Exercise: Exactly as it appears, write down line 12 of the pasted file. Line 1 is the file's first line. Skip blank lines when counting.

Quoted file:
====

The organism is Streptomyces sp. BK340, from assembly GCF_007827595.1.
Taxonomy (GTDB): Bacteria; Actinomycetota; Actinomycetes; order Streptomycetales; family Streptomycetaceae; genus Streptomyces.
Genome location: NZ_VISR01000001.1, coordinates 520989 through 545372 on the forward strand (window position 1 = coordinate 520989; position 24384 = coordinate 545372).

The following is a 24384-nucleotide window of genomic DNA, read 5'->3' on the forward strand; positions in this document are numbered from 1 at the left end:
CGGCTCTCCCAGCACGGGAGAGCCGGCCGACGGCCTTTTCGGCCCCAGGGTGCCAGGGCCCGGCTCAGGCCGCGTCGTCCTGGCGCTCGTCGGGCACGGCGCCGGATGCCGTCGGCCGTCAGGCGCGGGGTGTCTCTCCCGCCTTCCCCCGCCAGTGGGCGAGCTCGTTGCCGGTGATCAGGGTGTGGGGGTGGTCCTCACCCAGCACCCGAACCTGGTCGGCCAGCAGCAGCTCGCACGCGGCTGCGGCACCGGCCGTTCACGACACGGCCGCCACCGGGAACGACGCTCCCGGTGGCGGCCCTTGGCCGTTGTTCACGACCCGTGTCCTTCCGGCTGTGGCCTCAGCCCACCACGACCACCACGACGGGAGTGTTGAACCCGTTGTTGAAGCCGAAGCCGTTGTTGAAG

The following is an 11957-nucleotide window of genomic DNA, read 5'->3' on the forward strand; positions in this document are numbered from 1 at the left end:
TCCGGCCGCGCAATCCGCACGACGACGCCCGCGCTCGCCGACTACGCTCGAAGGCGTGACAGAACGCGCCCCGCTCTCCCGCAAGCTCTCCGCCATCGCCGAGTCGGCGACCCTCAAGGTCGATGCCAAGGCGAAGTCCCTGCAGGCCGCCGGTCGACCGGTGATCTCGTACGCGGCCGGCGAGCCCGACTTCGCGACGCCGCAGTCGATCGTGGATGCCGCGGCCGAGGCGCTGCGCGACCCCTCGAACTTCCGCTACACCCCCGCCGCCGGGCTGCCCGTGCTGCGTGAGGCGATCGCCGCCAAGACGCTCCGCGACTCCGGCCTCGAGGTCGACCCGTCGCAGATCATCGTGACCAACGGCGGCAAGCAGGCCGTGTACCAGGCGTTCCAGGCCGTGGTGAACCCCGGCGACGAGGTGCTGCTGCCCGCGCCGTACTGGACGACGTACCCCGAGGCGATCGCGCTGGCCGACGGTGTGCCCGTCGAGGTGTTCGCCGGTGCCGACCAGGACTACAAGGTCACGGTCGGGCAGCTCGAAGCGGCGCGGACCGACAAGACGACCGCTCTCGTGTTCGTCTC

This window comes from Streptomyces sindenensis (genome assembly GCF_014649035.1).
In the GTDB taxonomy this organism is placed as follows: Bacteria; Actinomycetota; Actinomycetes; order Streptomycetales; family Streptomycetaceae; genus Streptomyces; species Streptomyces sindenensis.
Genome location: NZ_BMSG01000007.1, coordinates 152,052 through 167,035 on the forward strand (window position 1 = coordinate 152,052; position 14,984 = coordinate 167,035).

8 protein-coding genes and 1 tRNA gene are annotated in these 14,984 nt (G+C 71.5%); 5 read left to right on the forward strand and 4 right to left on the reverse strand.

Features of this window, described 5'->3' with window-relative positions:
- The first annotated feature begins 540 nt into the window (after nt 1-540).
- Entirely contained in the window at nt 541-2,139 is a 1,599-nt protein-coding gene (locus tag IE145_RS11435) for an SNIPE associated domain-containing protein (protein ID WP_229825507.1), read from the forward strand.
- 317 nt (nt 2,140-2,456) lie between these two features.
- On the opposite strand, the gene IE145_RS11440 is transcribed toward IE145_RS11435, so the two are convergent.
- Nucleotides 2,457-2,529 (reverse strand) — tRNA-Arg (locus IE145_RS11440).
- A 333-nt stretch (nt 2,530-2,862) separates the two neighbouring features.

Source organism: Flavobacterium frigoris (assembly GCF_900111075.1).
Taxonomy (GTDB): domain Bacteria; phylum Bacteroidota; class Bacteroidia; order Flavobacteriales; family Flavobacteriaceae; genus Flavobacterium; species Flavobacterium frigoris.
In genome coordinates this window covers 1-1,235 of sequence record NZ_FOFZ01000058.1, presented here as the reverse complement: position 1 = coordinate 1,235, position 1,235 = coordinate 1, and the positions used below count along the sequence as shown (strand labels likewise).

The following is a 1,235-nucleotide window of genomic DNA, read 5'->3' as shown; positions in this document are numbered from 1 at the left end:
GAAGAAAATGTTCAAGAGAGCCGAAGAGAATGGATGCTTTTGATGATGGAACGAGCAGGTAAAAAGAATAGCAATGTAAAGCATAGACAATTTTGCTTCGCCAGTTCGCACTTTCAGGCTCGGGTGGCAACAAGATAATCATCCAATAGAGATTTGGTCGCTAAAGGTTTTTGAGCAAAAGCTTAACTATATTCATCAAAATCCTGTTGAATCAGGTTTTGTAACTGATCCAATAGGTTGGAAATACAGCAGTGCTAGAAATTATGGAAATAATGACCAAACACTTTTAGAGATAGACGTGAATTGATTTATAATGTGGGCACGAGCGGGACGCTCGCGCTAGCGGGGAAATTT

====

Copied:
Features of this window, described 5'->3' with window-relative positions: